“It will go away if you start with the basics – cleaning the community, communicating [with] each other, having [unified] community notifications,” he said.
Andrew Trackman, GUCDC President said “gentrification” was one of his major concerns and one he said could be best addressed with a balance of views from different groups.
“I call it the Germantown conundrum,” he said. “If you have a community that is trying to uplift itself, how do you balance that with new people coming in the community? There are people here who want a Stephen Starr restaurant and there are people here who don’t have skills to work in one, so how [can] we bridge that gap and have community economically integrated.”
It is for such multi-faceted problems as these that Kinsey said he hopes the organizations can unite to provide solutions.
“Now that we’ve seen and discussed what the issues are, the next step is working together to resolve them,” he said.
Sustainability has grown from its origins as the buzzword of ultra-environmentalists to an all-encompassing call for social and economic reforms; and now, the Germantown United Community Development Corporation will host the upcoming “It Is Easy Being Green” workshop and symposium, with an eye toward enriching Germantown, and by extension, the entire city.
The symposium will take place on Wednesday, May 8 at the Flying Horse Center, 312 W. Chelten Ave., with a start time of 6 p.m.
“This is the second annual community forum we have done, and our mission is to promote and facilitate the revitalization of the Germantown Business District through a sustainable approach,” explained Germantown United CDC President Andrew Trackman. “Sustainability is a big part of our mission, and we’re trying to start a conversation with the community. We explain to them what sustainability is, and inform them of what they can do as individuals and businesses.”
Trackman explained sustainability as a method that “really brings about a healthier environment for residents and businesses as well,” but that it also has a purely economic angle as well.
“Part of this is economic sustainability,” Trackman said. “We will educate [businesses] on saving money by being green, but we will also discuss the potential for sustainable jobs and sustainable business practices which will help them become more profitable and potentially hire more people.”
The event will feature a wide array of speakers, all well-versed in sustainability. Aine and Emaleigh Doley, co-organizers of the W. Rockland Street Project – a community and citizen-driven cause through small-scale project in the west section of Germantown – will share their experiences and tips, while The Food Trust Director Dwayne Wharton will discuss the need for (and abundance of) affordable sustainable foods, and Wharton will also relay his findings from The Food Trust’s years of collaborating with grocers, farmers and policymakers. Speakers from the Pennsylvania Horticultural Society will join those from the city of New Haven, Connecticut – which has recently implemented a new approach to combining nutritional facts with greater access to whole and sustainable foods.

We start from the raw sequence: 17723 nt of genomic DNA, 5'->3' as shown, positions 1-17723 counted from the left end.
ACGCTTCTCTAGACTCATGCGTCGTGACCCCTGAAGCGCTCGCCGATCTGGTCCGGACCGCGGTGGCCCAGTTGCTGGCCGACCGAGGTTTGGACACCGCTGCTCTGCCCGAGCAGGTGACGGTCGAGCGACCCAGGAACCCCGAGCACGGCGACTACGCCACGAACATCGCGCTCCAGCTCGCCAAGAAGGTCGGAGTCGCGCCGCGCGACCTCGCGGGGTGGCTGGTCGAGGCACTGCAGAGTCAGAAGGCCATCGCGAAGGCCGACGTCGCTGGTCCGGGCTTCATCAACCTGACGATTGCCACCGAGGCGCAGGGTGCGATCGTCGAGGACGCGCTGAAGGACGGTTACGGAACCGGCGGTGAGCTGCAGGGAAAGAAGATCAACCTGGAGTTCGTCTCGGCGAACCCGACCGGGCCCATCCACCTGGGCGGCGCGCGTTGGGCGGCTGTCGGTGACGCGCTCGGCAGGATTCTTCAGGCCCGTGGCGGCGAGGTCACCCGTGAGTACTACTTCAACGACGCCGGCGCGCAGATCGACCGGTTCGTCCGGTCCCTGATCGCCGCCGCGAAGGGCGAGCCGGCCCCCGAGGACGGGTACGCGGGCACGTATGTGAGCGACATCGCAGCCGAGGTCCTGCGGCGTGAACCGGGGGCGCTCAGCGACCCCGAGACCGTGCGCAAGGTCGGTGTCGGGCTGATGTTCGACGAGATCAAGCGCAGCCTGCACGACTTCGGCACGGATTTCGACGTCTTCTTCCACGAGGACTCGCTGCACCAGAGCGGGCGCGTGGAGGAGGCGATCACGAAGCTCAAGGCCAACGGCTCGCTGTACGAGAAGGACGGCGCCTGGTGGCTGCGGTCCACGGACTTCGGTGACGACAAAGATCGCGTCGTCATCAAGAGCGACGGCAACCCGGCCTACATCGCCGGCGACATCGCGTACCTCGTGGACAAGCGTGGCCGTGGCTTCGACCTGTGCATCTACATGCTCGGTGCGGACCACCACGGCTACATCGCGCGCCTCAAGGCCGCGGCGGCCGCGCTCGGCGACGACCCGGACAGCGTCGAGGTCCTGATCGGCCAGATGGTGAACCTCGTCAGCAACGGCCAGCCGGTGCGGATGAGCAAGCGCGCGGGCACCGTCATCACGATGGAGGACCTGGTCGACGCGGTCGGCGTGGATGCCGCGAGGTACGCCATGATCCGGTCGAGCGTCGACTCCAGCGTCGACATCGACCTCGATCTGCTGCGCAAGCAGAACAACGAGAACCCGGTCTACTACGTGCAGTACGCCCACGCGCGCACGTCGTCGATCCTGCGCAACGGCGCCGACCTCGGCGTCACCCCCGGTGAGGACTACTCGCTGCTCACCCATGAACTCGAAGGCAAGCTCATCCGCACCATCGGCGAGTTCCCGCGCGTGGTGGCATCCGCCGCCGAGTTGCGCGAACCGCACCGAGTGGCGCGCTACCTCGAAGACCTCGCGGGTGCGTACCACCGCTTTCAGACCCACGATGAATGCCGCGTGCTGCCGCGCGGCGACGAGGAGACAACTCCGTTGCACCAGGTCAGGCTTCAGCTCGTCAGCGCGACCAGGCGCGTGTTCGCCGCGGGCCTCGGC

Experts in the field, such as the LEED-certified Robert Fleming, Philadelphia University’s associate professor of Sustainable Design and co-founder of the MS in Sustainable Design Program at the school will also give critical insights to the growing sector.
The sustainability movement is picking up steam locally. Mayor Michael Nutter often cites his desire to transform Philadelphia into the “country’s greenest city,” and in February, the city announced that businesses can apply for the Sustainable Business Tax Credit; City Council first passed that bill in 2009, and contains language that will extend the credit through 2017.
“The City of Philadelphia is pleased to offer an innovative incentive that promotes the local clean economy and creates an attractive and supportive environment for sustainable business practices,” Nutter said during the announcement of the SBTC. “We value the work of sustainable businesses and hope this credit encourages the expansion of sustainable practices in Philadelphia.”
To that end, Nutter also created in 2009 the Mayor’s Office of Sustainability, which is tasked with overseeing and implementing the city’s various greening programs.
Back in Germantown, it appears that Trackman and the city are on identical paths.
“Our organization’s mission is to promote sustainability, both environmental and economic. Last year’s forum on community development got such a great response, we decided to use the same format this year to bring information on sustainability to the community,” Trackman said, noting that the free event will also feature a moderated question-and-answer period. “Germantown does have a need for more jobs, and part of our focus is economic sustainability.
“This is the start of the conversation, not the end,” Trackman added. “We are hoping to engage Germantown going forward with more projects.”
Mount Airy USA, located at 6703 Germantown Ave., plans to join with Joseph Minardi, who is known for looking at the architectural and historical side of buildings in Philadelphia.
The two will host a walking tour of Germantown, giving visitors, both near and far to the town, a chance to learn about the buildings that are currently standing and its history. This event will be held on May 17, starting at 6:30 p.m.